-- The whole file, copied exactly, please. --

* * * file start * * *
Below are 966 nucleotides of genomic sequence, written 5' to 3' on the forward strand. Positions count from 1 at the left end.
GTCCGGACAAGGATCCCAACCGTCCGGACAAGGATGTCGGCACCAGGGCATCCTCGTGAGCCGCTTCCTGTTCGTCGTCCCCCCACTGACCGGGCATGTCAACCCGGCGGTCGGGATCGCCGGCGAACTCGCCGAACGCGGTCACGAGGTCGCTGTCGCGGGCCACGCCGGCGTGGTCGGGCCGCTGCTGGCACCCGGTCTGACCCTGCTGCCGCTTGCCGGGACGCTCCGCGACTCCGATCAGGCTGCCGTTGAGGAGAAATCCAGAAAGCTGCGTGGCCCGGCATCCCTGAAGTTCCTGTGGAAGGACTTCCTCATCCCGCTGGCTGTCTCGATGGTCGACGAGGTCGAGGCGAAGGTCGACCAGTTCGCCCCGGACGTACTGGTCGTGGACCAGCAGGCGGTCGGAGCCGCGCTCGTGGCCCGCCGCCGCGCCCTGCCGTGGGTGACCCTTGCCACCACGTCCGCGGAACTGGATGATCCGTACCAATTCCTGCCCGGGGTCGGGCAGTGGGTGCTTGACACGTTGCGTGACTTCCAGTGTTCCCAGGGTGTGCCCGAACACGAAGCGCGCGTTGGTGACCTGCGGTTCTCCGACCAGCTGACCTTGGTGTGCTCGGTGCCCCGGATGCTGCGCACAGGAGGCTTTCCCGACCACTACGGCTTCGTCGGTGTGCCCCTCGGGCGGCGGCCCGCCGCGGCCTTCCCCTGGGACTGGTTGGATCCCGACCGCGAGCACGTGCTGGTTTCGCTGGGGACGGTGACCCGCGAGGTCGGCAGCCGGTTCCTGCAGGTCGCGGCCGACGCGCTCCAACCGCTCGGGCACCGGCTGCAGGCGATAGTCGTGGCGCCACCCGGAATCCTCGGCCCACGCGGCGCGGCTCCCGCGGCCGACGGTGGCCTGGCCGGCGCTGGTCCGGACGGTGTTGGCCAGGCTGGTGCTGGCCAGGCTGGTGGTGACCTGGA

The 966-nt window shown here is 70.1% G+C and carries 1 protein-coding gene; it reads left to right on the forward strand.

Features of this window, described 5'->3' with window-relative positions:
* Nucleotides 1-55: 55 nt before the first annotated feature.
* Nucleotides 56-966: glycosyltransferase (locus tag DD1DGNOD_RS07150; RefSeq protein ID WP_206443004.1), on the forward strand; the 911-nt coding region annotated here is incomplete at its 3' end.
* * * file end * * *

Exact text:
Below are 966 nucleotides of genomic sequence, written 5' to 3' on the forward strand. Positions count from 1 at the left end.
GTCCGGACAAGGATCCCAACCGTCCGGACAAGGATGTCGGCACCAGGGCATCCTCGTGAGCCGCTTCCTGTTCGTCGTCCCCCCACTGACCGGGCATGTCAACCCGGCGGTCGGGATCGCCGGCGAACTCGCCGAACGCGGTCACGAGGTCGCTGTCGCGGGCCACGCCGGCGTGGTCGGGCCGCTGCTGGCACCCGGTCTGACCCTGCTGCCGCTTGCCGGGACGCTCCGCGACTCCGATCAGGCTGCCGTTGAGGAGAAATCCAGAAAGCTGCGTGGCCCGGCATCCCTGAAGTTCCTGTGGAAGGACTTCCTCATCCCGCTGGCTGTCTCGATGGTCGACGAGGTCGAGGCGAAGGTCGACCAGTTCGCCCCGGACGTACTGGTCGTGGACCAGCAGGCGGTCGGAGCCGCGCTCGTGGCCCGCCGCCGCGCCCTGCCGTGGGTGACCCTTGCCACCACGTCCGCGGAACTGGATGATCCGTACCAATTCCTGCCCGGGGTCGGGCAGTGGGTGCTTGACACGTTGCGTGACTTCCAGTGTTCCCAGGGTGTGCCCGAACACGAAGCGCGCGTTGGTGACCTGCGGTTCTCCGACCAGCTGACCTTGGTGTGCTCGGTGCCCCGGATGCTGCGCACAGGAGGCTTTCCCGACCACTACGGCTTCGTCGGTGTGCCCCTCGGGCGGCGGCCCGCCGCGGCCTTCCCCTGGGACTGGTTGGATCCCGACCGCGAGCACGTGCTGGTTTCGCTGGGGACGGTGACCCGCGAGGTCGGCAGCCGGTTCCTGCAGGTCGCGGCCGACGCGCTCCAACCGCTCGGGCACCGGCTGCAGGCGATAGTCGTGGCGCCACCCGGAATCCTCGGCCCACGCGGCGCGGCTCCCGCGGCCGACGGTGGCCTGGCCGGCGCTGGTCCGGACGGTGTTGGCCAGGCTGGTGCTGGCCAGGCTGGTGGTGACCTGGA

The 966-nt window shown here is 70.1% G+C and carries 1 protein-coding gene; it reads left to right on the forward strand.

Features of this window, described 5'->3' with window-relative positions:
* Nucleotides 1-55: 55 nt before the first annotated feature.
* Nucleotides 56-966: glycosyltransferase (locus tag DD1DGNOD_RS07150; RefSeq protein ID WP_206443004.1), on the forward strand; the 911-nt coding region annotated here is incomplete at its 3' end.